This is still on my wish list. Description, elevation and map.
This trail is characterized by the many lakes it touches. Initially it climbs up to Kearsarge Pass (3607 m). The view from the pass looks promising on the map. The trail then leaves the bear territory (take canisters) as it leads down into another basin dotted with little lakes. Leave early to avoid the crowds, as the first basin is within easy reach of day hikers. The Onion Valley (2804 m) trail head. Go west from Independence 15 miles to the road-end parking lot.
16 miles round trip. Best season mid to late. Strenuous when done with only one overnight stay.
Accumulated elevation gain
|1.||Charlotte Lake||10,427′||3,215′||2,000′||7.3 mi||5:30|
|2.||Onion Valley||9,186′||2,000′||3,215′||7.3 mi||5:00|
Description from the trail guide “Sierra South” (pg. 66+67)
The trail leaves the road a few yards north of the Onion Valley camp ground and switchbacks up a dry, manzanita-covered slope. Switchbacks always seem to come in bunches, and this ascend is no exception. The first set of switchbacks is relatively open and exposed, offering fine views back onto Onion Valley and south to the heavily diked summit of Independence Peak. After about .5 mile there is a short level stretch where one may study the distinctive shapes of the large foxtail pines nearby. Found only at high altitudes in the mountains of California, fixtail pines have distinctive dark purple cones that take two years to mature. The densely needled (in clusters of five) branches do look like tails and do look inviting to touch – but you’ll probably get sticky fingers if you do. Then the trail enters John Muir Wilderness and switchbacks steadily again, until after a mile it comes close enough to tumbling Independence Creek that only a few steps are needed to reach the wild flower-lined stream bank and slake one’s thirst.
After this draught, on a more gradual slope, our path crosses many runoff rills in early and mid season, where a neophyte botanist may identify specimens of Queen Anne’s lace, paintbrush, wallflower, tiger lily, columbine, shooting star and whorled penstemon. At the top of this gently grade is Little Pothole Lake, not much for camping but boasting two beautiful, willow-lined cascades pouring into its south and west bays.
After another set of rocky switchbacks, the trail levels off in a slightly ascending groove across glacial moraine and then reaches small, round Gilbert Lake (3175 m). Poor-from-overuse camp sites dot the shores of this fine swimming lake, and fishing for rainbow and brook trout is good in early season. This small lake absorbs much of the day-hiking impact from people camping at Onion Valley, as does Flower Lake, at the top of the next set of switchbacks. There are many highly used camp sites along the north and east sides of this shallow lake (3110 m). Less used and more scenic are Matlock and Bench lakes, the first reached by an unmarked trail that leads south from the east side of Flower Lake, and the second, cross country west from the first.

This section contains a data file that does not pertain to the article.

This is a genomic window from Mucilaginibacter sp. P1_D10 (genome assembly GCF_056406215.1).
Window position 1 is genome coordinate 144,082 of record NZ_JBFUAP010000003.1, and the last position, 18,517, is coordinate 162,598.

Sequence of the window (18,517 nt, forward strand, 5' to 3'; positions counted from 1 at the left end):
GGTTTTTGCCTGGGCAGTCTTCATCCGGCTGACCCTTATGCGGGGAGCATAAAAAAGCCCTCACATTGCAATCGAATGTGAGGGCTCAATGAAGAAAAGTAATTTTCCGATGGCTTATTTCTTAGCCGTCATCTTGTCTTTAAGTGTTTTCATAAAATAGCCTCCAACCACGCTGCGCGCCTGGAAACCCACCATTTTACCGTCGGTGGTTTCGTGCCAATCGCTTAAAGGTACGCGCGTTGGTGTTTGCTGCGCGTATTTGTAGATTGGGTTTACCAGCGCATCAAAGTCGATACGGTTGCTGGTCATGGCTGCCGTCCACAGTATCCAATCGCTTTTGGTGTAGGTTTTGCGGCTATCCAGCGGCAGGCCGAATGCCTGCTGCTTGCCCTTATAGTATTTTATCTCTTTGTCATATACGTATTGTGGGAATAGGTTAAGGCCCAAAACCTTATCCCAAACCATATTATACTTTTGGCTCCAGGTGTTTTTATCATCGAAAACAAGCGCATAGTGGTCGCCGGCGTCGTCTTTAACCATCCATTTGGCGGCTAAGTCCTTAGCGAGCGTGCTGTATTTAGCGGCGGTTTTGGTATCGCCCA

From Flower Lake the Kearsage Pass Trail turns north and ascends steeply to a viewpoint overlooking Heart Lake. Now the trail switchbacks up to another overlook – this time the lake is the nearly perfect blue oval of Bit Pothole Lake. From the trail high above the water, the lake, with its backgrounding granite finger, is particularly photogenic. Continuing, the trail rises above timber, except for a few hardy white bark specimens, and then makes two long-legged traverses across an exposed slope to the low saddle of Kearsage Pass (3604 m). To the west, the impressive view encompasses the Kearsage Lakes, Bullfrog Lake and the serrated spires of the Kearsage Pinnacles.
On the west side of the pass our route descends easily on a traverse high above the basin holding the Kearsage and Bullfrog lakes. After passing a spur trail branching left to the Kearsage Lakes (on-night stay limit) and Bullfrog lake (no camping), the route continues westward on a gently descent into sparse timber. Crossing several small run-off streams in early season, the rocky-sandy trail contours high on the view full slopes above Bullfrog Lake. Now descending steadily through sparse-to-moderate white bark and foxtail pine, the trail offers fine views south to Center Peak and Junction Peak. On this view full slope we reach a fork whose branches go to the John Muir Trail. We take the left fork south west. Our route descends gently onto a sandy flat in a broad saddle overlooking Charlotte Lake, where at an X junction (not shown on the t.5 topo) a short mile to Charlotte Lake (3161 m). Good camp sites line the north shore. Emergency services are perhaps available from the resident summer ranger on the north shore.